RESEARCH SUPPORT, NON-U.S. GOV'T
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Impaired bolus transit across the esophagogastric junction in postfundoplication dysphagia.

OBJECTIVES: This study assessed the effect of fundoplication on liquid and solid bolus transit across the esophagogastric junction (EGJ) in relation to EGJ dynamics and dysphagia.

METHODS: Twelve patients with gastro-esophageal reflux disease (GERD) were studied before and after fundoplication. Concurrent high-resolution EGJ manometry and fluoroscopy were performed whilst swallowing liquid barium and a solid bolus. The EGJ transit time, EGJ opening duration, transit efficacy, and EGJ relaxation were measured. During the test symptoms of dysphagia were scored using a visual analog scale.

RESULTS: The minimal opening aperture at fluoroscopy was located at the manometric EGJ in all subjects. Fundoplication markedly reduced the EGJ opening diameter from 1.0 +/- 0.1 to 0.6 +/- 0.1 cm (p < 0.01) and rendered deglutative EGJ relaxation incomplete. After fundoplication, a higher intrabolus pressure was found (p < 0.05) associated with a reduced axial bolus length (p < 0.001). EGJ transit time increased from 6.9 +/- 0.9 to 9.8 +/- 1.0 s for liquids (p < 0.01) and from 2.8 +/- 0.5 to 5.8 +/- 0.8 s (p < 0.01) for solids after fundoplication. No relation between EGJ transit and dysphagia scores was observed before fundoplication. In contrast, EGJ transit time significantly correlated with dysphagia scores both during liquid (r = 0.84; p < 0.01) and solid (r = 0.69; p < 0.05) bolus transit following fundoplication.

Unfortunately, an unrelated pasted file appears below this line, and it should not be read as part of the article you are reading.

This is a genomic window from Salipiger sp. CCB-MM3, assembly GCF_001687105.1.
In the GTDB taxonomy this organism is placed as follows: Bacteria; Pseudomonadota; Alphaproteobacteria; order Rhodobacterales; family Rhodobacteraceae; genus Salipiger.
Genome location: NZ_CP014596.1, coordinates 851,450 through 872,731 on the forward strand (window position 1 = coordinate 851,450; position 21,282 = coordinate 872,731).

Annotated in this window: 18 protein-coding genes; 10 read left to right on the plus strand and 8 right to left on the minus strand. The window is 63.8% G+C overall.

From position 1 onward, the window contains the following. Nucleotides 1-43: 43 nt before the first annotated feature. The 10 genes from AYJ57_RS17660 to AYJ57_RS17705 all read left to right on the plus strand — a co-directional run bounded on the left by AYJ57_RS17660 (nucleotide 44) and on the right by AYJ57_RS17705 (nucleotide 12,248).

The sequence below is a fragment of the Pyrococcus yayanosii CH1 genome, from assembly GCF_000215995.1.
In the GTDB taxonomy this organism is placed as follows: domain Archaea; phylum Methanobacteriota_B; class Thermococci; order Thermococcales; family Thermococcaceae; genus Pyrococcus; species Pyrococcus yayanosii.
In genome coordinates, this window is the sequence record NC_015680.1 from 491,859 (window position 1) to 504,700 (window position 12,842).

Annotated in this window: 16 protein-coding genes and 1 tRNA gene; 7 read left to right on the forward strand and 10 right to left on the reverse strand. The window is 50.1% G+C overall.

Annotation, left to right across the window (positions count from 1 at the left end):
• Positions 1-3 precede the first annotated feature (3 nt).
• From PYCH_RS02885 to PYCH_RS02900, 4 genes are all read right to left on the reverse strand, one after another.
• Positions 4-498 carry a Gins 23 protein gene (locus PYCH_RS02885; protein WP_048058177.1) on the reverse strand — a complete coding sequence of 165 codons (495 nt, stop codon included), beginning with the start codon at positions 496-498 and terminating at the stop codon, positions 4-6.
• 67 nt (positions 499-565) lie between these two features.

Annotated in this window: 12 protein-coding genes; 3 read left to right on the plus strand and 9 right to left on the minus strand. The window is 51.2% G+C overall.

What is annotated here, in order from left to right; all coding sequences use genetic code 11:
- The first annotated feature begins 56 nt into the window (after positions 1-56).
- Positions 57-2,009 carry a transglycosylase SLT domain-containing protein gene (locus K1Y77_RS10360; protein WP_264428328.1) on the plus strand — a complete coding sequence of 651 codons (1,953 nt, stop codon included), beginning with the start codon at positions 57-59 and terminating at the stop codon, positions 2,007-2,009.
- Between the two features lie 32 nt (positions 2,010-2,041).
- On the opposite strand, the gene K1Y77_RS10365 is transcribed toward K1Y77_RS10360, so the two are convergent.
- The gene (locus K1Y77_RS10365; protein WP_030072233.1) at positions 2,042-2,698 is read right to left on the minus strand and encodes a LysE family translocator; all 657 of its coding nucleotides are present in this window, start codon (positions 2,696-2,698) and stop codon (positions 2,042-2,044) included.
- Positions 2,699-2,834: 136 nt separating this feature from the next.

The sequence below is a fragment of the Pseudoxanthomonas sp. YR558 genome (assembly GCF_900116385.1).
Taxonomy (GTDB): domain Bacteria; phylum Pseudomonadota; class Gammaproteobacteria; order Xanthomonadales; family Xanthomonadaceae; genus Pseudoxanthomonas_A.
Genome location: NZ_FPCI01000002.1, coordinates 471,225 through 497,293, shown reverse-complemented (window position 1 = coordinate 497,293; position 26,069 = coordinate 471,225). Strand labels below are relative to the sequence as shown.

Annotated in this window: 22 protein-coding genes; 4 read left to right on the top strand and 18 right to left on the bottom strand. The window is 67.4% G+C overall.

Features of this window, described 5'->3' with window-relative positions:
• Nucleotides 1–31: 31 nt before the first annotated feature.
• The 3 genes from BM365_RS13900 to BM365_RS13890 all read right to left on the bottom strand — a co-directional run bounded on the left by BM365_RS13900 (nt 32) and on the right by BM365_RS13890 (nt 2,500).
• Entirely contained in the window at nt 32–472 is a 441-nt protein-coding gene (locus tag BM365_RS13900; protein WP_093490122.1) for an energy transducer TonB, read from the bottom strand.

CONCLUSIONS: Fundoplication patients exhibit a restricted hiatal opening and an incomplete deglutative EGJ relaxation. To facilitate EGJ transit despite these altered EGJ dynamics a higher intrabolus pressure is created by augmented bolus compression. Fundoplication increases EGJ transit time, the degree of which is associated with postoperative dysphagia.

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